It’s rare that a play comes along that is as intensely personal as The Baltimore Waltz. Seeing Paula Vogel’s 1992 play is like getting a private window into the author’s soul laid bare. Such autobiographical works can be devastatingly rewarding when done correctly, but also have a tendency to fall apart at the seams if the author lets their emotions get in the way of their dramaturgical instincts. Thankfully, while the edges of The Baltimore Waltz are slightly frayed, the play still amasses to a highly moving evening of theatre. Paula Vogel will get her long overdue Broadway debut later this month with Indecent, but west coast theatergoers are also given a great opportunity to celebrate the always innovative playwright at the Magic Theatre in San Francisco, which is producing a top-notch revival of the play in celebration of the company’s 50th anniversary.
The story concerns Anna, a first grade Baltimore schoolteacher who is diagnosed with a deadly condition known as ATD, or Acquired Toilet Disease (no, it’s not real), and decides to go to Europe to look for an experimental drug treatment with her brother Carl, a children’s librarian living in San Francisco who was recently fired for his sexuality. As the duo waltz through the major cities of Europe, Anna decides to sleep with as many men she can get her hands on while she’s still alive while Carl stays celibate and visits as many art museums as he can get his hands on. The rest of the ensemble roles are carried out by a character referred to as The Third Man, which is one of many references of the play to The Third Man, Carol Reed and Graham Greene’s 1949 noir film (a side note: watching The Third Man is not necessary to enjoy the play, though it may help you sort out some of the evening’s events. It is also one of the very best films of the 1940s, so it’s a relatively painless homework assignment and you might want to consider watching it even if you don’t go see The Baltimore Waltz). Also relevant to the plot is a stuffed rabbit that Carl carries around with him everywhere he goes that he seems extremely nervous to carry through customs. It turns out to be the key piece of the evening’s puzzle—David Lynch almost certainly saw this play and was inspired by the rabbit to create the key and lockbox in his 2001 masterpiece Mulholland Dr.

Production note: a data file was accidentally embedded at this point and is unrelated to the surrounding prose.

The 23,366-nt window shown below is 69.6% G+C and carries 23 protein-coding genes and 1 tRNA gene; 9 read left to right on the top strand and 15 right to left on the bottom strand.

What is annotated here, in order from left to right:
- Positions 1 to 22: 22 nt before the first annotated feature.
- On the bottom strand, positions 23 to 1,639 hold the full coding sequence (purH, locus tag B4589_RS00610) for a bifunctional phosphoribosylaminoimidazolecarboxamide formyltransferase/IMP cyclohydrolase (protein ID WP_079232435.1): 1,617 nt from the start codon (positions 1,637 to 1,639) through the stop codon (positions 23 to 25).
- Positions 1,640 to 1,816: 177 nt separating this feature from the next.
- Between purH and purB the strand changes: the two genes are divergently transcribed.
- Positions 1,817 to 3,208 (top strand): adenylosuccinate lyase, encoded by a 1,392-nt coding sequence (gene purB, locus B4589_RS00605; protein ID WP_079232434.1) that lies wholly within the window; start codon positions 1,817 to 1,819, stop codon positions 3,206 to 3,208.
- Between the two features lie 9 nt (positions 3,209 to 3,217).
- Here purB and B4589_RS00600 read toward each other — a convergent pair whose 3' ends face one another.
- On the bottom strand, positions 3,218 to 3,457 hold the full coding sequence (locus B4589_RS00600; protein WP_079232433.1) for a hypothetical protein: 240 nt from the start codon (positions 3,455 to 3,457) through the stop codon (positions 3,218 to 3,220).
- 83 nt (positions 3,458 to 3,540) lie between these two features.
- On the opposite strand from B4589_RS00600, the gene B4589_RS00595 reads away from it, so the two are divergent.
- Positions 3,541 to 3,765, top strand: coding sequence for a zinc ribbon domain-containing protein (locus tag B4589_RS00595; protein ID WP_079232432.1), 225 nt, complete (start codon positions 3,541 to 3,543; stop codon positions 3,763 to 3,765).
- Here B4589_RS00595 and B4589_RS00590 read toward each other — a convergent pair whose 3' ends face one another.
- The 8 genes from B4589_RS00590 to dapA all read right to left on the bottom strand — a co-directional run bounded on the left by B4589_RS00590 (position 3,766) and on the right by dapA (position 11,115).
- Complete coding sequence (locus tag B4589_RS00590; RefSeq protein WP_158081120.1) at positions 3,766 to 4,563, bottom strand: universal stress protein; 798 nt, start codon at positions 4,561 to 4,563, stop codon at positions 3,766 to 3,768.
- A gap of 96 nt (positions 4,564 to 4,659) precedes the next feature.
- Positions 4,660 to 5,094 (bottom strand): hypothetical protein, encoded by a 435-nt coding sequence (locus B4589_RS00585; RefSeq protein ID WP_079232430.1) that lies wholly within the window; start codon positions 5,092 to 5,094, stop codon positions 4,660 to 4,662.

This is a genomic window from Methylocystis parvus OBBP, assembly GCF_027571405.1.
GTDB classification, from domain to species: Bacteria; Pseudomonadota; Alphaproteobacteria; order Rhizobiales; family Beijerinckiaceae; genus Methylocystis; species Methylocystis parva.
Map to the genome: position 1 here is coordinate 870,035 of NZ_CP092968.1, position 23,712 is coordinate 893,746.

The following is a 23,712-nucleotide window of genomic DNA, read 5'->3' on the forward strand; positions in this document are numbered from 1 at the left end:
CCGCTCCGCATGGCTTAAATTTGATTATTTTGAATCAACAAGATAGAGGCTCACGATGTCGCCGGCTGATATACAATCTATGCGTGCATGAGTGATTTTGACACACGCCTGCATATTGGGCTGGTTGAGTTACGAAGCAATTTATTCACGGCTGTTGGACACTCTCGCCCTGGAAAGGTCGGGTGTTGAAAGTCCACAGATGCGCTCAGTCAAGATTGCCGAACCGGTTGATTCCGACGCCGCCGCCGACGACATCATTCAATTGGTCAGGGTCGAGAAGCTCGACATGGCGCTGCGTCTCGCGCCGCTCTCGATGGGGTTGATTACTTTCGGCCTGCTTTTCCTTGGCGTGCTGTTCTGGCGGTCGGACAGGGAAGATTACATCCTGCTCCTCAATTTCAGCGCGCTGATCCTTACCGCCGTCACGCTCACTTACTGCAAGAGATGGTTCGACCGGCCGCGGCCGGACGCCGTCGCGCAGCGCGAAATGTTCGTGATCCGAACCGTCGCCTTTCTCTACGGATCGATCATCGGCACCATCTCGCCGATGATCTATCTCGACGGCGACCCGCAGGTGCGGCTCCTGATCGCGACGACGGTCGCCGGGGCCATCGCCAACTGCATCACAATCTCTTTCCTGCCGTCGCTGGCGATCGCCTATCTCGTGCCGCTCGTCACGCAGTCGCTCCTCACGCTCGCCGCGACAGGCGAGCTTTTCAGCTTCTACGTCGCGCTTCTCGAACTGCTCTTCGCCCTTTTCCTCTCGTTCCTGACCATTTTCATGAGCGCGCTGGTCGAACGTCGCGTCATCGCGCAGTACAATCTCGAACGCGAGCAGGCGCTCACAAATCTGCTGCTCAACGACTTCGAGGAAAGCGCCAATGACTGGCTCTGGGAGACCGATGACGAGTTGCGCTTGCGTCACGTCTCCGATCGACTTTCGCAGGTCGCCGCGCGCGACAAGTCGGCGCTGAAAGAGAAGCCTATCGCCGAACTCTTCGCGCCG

Covering about twenty different locations over the course of three months, The Baltimore Waltz is not a neat and tidy little drama. Its sensibilities run towards absurdist comedy mixed with genuine pathos, and the play becomes increasingly surreal as the evening wanes. The overall effect is a very funny play with some very moving sequences, mostly based on Anna’s fear of mortality, but it begins to feel that it is losing its way towards the end of the evening. Fear not, for Vogel knows what she is doing, pulling the rug out from underneath the work for a denouement that stuns as much as it does move one to tears. However, Vogel’s surrealist instincts tend to come across more like she is replicating actually abstract artists rather than creating something unique on her own, which damages the play overall.
There are moments of mind-boggling brilliance, such as the subversion of the celibate gay best friend archetype seen in movies and television of the 1990s and 2000s, as well a deeply powerful emotional undercurrent that make The Baltimore Waltz essential theatre, and it’s doubtful a better production of the show will come along this century that is better than the one currently playing at the Magic Theatre. Patrick Alparone is magnificently fun as Carl, his campy-yet-not-stereotypical performance exactly the way that so many queer characters should be, yet are too often not, portrayed as. Lauren English gives a devastatingly powerful performance as Anna, perfectly combining the wacky mannerisms of the character with her emotional catharsis that she undergoes. Greg Jackson, direct from being a standby for all eight members of the D’Ysquith family in the sidesplitting A Gentleman’s Guide to Love and Murder on Broadway, plays his many characters here with a kind of hilarious aplomb reminiscent of that multifaceted role. My favorite of his characterizations was the German rebellious anti-bourgeoise bad boy, though all of his portrayals are fantastic in their own way.
Director Jonathan Moscone’s staging is refreshingly no-frills and absolutely direct, perfectly suited for the Magic Theatre’s intimate thrust stage. Nina Ball’s set and Meg Neville’s costumes are similarly un-flashy (though there are some fabulous wigs), but are exactly what they need to be. I was most impressed with Heather Gilbert’s technicolor lighting, which was as visually beautiful as it was startlingly effective.
The Baltimore Waltz isn’t a masterpiece, but it stays with you all the same. If you’re tired of the endlessly safe movies and television of the day (god knows I am), you won’t regret getting to see something as truly daring and frequently moving as what the Magic Theatre is producing right now.
The Baltimore Waltz plays at the Fort Mason Center for Arts & Culture in San Francisco through April 16. Tickets and information available here.